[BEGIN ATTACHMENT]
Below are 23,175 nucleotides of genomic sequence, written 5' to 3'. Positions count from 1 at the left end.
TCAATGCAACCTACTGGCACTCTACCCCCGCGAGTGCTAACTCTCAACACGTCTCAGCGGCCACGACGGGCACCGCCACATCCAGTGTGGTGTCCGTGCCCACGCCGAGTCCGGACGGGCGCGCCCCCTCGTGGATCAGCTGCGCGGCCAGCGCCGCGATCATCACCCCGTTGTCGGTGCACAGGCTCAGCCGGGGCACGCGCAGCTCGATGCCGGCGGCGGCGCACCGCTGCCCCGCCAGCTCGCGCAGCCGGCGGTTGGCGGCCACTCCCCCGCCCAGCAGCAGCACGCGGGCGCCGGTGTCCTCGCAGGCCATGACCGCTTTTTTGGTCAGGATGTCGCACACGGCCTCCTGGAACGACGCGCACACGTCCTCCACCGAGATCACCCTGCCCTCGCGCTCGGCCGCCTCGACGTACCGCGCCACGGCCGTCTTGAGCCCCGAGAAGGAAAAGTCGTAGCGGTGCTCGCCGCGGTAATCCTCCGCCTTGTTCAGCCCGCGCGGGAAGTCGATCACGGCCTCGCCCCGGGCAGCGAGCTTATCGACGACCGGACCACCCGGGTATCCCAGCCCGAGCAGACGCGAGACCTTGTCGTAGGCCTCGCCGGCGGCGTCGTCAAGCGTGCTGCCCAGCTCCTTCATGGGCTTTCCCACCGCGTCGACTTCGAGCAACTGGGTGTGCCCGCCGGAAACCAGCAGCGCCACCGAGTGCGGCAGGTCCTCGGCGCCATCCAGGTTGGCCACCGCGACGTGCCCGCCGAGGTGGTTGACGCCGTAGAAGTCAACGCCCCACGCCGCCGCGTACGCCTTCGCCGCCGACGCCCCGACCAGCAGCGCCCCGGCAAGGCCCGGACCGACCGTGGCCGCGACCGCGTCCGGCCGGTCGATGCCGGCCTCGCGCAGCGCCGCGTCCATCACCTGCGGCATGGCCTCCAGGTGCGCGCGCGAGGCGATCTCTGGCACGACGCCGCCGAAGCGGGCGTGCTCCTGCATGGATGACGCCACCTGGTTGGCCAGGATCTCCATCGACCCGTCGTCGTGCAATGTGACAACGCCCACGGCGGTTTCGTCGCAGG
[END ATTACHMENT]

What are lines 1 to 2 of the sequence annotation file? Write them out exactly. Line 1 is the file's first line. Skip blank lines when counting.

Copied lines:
Below are 23,175 nucleotides of genomic sequence, written 5' to 3'. Positions count from 1 at the left end.
TCAATGCAACCTACTGGCACTCTACCCCCGCGAGTGCTAACTCTCAACACGTCTCAGCGGCCACGACGGGCACCGCCACATCCAGTGTGGTGTCCGTGCCCACGCCGAGTCCGGACGGGCGCGCCCCCTCGTGGATCAGCTGCGCGGCCAGCGCCGCGATCATCACCCCGTTGTCGGTGCACAGGCTCAGCCGGGGCACGCGCAGCTCGATGCCGGCGGCGGCGCACCGCTGCCCCGCCAGCTCGCGCAGCCGGCGGTTGGCGGCCACTCCCCCGCCCAGCAGCAGCACGCGGGCGCCGGTGTCCTCGCAGGCCATGACCGCTTTTTTGGTCAGGATGTCGCACACGGCCTCCTGGAACGACGCGCACACGTCCTCCACCGAGATCACCCTGCCCTCGCGCTCGGCCGCCTCGACGTACCGCGCCACGGCCGTCTTGAGCCCCGAGAAGGAAAAGTCGTAGCGGTGCTCGCCGCGGTAATCCTCCGCCTTGTTCAGCCCGCGCGGGAAGTCGATCACGGCCTCGCCCCGGGCAGCGAGCTTATCGACGACCGGACCACCCGGGTATCCCAGCCCGAGCAGACGCGAGACCTTGTCGTAGGCCTCGCCGGCGGCGTCGTCAAGCGTGCTGCCCAGCTCCTTCATGGGCTTTCCCACCGCGTCGACTTCGAGCAACTGGGTGTGCCCGCCGGAAACCAGCAGCGCCACCGAGTGCGGCAGGTCCTCGGCGCCATCCAGGTTGGCCACCGCGACGTGCCCGCCGAGGTGGTTGACGCCGTAGAAGTCAACGCCCCACGCCGCCGCGTACGCCTTCGCCGCCGACGCCCCGACCAGCAGCGCCCCGGCAAGGCCCGGACCGACCGTGGCCGCGACCGCGTCCGGCCGGTCGATGCCGGCCTCGCGCAGCGCCGCGTCCATCACCTGCGGCATGGCCTCCAGGTGCGCGCGCGAGGCGATCTCTGGCACGACGCCGCCGAAGCGGGCGTGCTCCTGCATGGATGACGCCACCTGGTTGGCCAGGATCTCCATCGACCCGTCGTCGTGCAATGTGACAACGCCCACGGCGGTTTCGTCGCAGG